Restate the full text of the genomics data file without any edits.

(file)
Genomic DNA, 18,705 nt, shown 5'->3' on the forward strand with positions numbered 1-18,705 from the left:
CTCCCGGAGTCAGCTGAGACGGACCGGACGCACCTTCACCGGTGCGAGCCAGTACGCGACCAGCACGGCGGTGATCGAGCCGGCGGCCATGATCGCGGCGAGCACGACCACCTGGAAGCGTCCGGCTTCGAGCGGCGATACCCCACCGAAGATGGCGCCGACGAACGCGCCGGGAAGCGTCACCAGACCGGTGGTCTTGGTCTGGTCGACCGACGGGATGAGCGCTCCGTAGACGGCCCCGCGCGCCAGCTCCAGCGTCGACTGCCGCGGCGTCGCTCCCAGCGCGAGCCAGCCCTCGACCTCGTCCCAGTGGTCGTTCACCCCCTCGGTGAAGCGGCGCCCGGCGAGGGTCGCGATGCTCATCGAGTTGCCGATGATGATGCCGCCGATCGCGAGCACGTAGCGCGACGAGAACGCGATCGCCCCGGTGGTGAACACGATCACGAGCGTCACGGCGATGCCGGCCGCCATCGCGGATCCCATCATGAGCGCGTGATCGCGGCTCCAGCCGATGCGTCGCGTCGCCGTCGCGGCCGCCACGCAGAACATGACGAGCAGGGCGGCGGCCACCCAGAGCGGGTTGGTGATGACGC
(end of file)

Genomic DNA, 18,705 nt, shown 5'->3' on the forward strand with positions numbered 1-18,705 from the left:
CTCCCGGAGTCAGCTGAGACGGACCGGACGCACCTTCACCGGTGCGAGCCAGTACGCGACCAGCACGGCGGTGATCGAGCCGGCGGCCATGATCGCGGCGAGCACGACCACCTGGAAGCGTCCGGCTTCGAGCGGCGATACCCCACCGAAGATGGCGCCGACGAACGCGCCGGGAAGCGTCACCAGACCGGTGGTCTTGGTCTGGTCGACCGACGGGATGAGCGCTCCGTAGACGGCCCCGCGCGCCAGCTCCAGCGTCGACTGCCGCGGCGTCGCTCCCAGCGCGAGCCAGCCCTCGACCTCGTCCCAGTGGTCGTTCACCCCCTCGGTGAAGCGGCGCCCGGCGAGGGTCGCGATGCTCATCGAGTTGCCGATGATGATGCCGCCGATCGCGAGCACGTAGCGCGACGAGAACGCGATCGCCCCGGTGGTGAACACGATCACGAGCGTCACGGCGATGCCGGCCGCCATCGCGGATCCCATCATGAGCGCGTGATCGCGGCTCCAGCCGATGCGTCGCGTCGCCGTCGCGGCCGCCACGCAGAACATGACGAGCAGGGCGGCGGCCACCCAGAGCGGGTTGGTGATGACGC